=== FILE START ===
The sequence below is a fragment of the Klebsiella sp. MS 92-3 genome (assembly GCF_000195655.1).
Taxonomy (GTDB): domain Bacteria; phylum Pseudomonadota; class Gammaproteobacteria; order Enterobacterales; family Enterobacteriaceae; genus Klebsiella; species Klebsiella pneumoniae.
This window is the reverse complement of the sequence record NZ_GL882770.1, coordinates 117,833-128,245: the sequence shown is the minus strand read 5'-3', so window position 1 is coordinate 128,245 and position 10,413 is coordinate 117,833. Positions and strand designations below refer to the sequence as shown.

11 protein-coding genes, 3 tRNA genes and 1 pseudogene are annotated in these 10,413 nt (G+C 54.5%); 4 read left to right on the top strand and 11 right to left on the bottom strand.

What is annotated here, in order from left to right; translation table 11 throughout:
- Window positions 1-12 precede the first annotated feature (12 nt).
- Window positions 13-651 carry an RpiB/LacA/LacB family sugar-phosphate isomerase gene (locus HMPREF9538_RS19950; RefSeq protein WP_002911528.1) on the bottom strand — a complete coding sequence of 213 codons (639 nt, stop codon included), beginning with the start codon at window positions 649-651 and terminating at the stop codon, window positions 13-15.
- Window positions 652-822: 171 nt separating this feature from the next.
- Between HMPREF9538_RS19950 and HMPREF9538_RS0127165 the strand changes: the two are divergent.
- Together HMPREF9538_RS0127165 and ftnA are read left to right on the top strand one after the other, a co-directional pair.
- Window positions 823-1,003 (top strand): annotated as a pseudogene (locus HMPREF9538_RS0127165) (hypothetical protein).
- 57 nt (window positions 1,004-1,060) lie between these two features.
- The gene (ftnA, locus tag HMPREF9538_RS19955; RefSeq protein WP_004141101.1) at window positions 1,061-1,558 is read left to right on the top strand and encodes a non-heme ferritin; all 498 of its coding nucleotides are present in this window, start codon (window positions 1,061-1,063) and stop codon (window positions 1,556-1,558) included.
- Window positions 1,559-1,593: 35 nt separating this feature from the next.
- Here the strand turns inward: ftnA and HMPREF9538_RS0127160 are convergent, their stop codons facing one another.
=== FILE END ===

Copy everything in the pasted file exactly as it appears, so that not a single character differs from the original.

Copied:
The sequence below is a fragment of the Klebsiella sp. MS 92-3 genome (assembly GCF_000195655.1).
Taxonomy (GTDB): domain Bacteria; phylum Pseudomonadota; class Gammaproteobacteria; order Enterobacterales; family Enterobacteriaceae; genus Klebsiella; species Klebsiella pneumoniae.
This window is the reverse complement of the sequence record NZ_GL882770.1, coordinates 117,833-128,245: the sequence shown is the minus strand read 5'-3', so window position 1 is coordinate 128,245 and position 10,413 is coordinate 117,833. Positions and strand designations below refer to the sequence as shown.

11 protein-coding genes, 3 tRNA genes and 1 pseudogene are annotated in these 10,413 nt (G+C 54.5%); 4 read left to right on the top strand and 11 right to left on the bottom strand.

What is annotated here, in order from left to right; translation table 11 throughout:
- Window positions 1-12 precede the first annotated feature (12 nt).
- Window positions 13-651 carry an RpiB/LacA/LacB family sugar-phosphate isomerase gene (locus HMPREF9538_RS19950; RefSeq protein WP_002911528.1) on the bottom strand — a complete coding sequence of 213 codons (639 nt, stop codon included), beginning with the start codon at window positions 649-651 and terminating at the stop codon, window positions 13-15.
- Window positions 652-822: 171 nt separating this feature from the next.
- Between HMPREF9538_RS19950 and HMPREF9538_RS0127165 the strand changes: the two are divergent.
- Together HMPREF9538_RS0127165 and ftnA are read left to right on the top strand one after the other, a co-directional pair.
- Window positions 823-1,003 (top strand): annotated as a pseudogene (locus HMPREF9538_RS0127165) (hypothetical protein).
- 57 nt (window positions 1,004-1,060) lie between these two features.
- The gene (ftnA, locus tag HMPREF9538_RS19955; RefSeq protein WP_004141101.1) at window positions 1,061-1,558 is read left to right on the top strand and encodes a non-heme ferritin; all 498 of its coding nucleotides are present in this window, start codon (window positions 1,061-1,063) and stop codon (window positions 1,556-1,558) included.
- Window positions 1,559-1,593: 35 nt separating this feature from the next.
- Here the strand turns inward: ftnA and HMPREF9538_RS0127160 are convergent, their stop codons facing one another.